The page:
|Despite years of intensive research in the field of software vulnerabilities discovery, exploits are becoming ever more common. Consequently, it is more necessary than ever to choose software configurations that minimize systems' exposure surface to these threats. In order to support users in assessing the security risks induced by their software configurations and in making informed decisions, we introduce M-STAR, a Modular Software Trustworthiness ARchitecture and framework for probabilistically assessing the trustworthiness of software systems, based on evidence, such as their vulnerability history and source code properties.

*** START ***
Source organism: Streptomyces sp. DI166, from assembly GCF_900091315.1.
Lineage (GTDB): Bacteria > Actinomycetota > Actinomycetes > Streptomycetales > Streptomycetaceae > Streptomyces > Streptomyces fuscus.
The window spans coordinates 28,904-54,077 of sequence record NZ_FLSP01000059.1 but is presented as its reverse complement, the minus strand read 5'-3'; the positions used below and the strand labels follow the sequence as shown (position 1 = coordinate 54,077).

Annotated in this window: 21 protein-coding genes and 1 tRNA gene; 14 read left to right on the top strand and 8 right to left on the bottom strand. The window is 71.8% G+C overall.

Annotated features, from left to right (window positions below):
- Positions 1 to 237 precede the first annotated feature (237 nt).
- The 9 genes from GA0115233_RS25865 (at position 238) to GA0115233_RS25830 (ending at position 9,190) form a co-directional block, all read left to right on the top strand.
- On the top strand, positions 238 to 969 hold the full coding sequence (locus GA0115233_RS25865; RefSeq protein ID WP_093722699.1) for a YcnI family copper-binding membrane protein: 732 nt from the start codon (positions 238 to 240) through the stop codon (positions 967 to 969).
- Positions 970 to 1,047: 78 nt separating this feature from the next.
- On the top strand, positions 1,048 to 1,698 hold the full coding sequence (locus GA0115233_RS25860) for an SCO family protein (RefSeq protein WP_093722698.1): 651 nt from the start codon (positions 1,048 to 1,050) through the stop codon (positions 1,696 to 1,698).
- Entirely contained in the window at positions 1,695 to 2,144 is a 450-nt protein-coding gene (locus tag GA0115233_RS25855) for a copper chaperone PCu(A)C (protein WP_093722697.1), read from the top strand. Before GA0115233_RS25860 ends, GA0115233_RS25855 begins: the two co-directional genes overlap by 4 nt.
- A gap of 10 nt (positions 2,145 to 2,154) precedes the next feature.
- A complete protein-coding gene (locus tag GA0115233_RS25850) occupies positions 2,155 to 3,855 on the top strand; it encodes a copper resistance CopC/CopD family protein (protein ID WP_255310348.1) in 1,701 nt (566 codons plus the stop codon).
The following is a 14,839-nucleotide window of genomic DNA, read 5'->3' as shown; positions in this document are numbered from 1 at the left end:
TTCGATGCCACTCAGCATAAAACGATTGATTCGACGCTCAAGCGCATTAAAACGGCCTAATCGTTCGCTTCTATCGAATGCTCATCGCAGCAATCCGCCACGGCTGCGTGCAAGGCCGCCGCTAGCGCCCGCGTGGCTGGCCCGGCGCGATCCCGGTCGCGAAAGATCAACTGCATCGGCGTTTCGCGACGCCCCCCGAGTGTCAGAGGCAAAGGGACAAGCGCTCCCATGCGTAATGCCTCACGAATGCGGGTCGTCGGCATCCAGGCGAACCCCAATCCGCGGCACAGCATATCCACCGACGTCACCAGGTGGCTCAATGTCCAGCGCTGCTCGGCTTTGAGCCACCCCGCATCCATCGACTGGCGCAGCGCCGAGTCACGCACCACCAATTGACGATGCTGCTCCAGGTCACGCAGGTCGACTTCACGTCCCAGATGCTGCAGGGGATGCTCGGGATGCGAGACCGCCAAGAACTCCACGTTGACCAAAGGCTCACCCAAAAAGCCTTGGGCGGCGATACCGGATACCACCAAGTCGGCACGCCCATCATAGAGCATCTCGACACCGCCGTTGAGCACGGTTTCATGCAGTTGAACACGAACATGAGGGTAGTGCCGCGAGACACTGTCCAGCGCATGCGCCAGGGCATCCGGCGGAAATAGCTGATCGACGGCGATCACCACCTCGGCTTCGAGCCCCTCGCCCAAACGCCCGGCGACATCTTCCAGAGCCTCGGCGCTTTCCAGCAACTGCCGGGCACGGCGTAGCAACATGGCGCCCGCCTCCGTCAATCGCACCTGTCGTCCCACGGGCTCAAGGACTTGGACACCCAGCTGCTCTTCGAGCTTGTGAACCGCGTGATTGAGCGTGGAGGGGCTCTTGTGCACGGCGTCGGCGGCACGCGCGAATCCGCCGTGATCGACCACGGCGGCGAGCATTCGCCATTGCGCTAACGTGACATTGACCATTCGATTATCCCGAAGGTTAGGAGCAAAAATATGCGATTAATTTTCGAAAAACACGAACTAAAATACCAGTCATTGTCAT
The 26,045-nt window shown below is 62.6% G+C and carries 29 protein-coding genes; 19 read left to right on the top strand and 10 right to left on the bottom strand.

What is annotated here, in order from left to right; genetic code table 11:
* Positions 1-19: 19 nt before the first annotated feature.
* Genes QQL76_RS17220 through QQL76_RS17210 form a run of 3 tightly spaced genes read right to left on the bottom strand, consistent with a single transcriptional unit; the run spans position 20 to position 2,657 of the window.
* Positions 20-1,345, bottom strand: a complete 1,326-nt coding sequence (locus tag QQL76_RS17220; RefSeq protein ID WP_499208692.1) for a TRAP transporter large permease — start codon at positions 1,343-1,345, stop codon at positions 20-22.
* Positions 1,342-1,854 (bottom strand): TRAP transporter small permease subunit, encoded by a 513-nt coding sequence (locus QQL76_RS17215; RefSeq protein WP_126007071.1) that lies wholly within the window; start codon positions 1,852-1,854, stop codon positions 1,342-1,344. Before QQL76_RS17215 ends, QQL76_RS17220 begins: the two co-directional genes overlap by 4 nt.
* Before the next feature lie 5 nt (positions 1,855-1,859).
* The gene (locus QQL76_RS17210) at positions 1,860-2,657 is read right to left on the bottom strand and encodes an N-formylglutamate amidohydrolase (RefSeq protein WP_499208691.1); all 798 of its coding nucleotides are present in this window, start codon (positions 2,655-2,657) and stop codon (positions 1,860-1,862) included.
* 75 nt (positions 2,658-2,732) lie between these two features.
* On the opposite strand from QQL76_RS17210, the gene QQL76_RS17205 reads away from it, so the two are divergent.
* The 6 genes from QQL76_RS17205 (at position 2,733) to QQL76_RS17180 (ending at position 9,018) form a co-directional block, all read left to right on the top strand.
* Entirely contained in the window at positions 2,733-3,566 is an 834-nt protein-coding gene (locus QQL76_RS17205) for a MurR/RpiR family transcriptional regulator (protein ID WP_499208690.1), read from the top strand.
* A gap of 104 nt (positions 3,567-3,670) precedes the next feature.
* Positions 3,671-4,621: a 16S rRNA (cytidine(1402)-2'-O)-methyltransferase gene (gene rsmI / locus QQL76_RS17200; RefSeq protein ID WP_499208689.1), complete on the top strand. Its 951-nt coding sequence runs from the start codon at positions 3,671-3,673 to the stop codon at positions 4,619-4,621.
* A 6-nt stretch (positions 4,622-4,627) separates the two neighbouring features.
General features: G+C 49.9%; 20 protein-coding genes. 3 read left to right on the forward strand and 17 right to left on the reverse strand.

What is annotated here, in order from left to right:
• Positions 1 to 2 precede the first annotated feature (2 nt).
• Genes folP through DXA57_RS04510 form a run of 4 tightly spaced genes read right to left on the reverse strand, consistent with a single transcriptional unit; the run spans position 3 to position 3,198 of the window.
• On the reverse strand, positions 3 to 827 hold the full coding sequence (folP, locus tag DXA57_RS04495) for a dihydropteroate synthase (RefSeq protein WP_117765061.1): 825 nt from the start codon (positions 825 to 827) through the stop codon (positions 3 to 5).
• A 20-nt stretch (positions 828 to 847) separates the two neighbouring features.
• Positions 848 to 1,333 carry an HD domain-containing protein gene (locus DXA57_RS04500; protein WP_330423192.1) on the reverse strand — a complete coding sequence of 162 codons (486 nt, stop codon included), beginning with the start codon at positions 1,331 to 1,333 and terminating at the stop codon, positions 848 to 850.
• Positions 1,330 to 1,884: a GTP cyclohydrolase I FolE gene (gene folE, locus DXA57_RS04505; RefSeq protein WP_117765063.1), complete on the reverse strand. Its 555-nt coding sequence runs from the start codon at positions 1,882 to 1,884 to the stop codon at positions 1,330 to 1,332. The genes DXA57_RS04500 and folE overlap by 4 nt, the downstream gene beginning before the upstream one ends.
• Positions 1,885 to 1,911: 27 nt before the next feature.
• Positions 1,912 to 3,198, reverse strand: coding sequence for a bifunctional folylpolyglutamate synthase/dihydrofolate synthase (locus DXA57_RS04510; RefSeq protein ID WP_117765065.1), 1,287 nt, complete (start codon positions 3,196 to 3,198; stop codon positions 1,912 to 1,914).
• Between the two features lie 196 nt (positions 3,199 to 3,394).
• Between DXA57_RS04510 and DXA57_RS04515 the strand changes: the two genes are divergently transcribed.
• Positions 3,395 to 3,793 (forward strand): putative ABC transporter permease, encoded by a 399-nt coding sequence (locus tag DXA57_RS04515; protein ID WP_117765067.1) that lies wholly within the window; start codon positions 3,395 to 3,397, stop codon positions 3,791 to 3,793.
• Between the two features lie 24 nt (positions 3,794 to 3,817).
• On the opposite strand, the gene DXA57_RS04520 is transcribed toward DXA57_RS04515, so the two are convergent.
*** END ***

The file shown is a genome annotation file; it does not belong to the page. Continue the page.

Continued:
Integral to M-STAR is a software trustworthiness model, consistent with the concept of computational trust. Computational trust models are rooted in Bayesian probability and Dempster-Shafer Belief theory, offering mathematical soundness and expressiveness to our framework. To evaluate our framework, we instantiate M-STAR for Debian Linux packages, and investigate real-world deployment scenarios. In our experiments with real-world data, M-STAR could assess the relative trustworthiness of complete software configurations with an error of less than 10%. Due to its modular design, our proposed framework is agile, as it can incorporate future advances in the field of code analysis and vulnerability prediction. Our results point out that M-STAR can be a valuable tool for system administrators, regular users and developers, helping them assess and manage risks associated with their software configurations.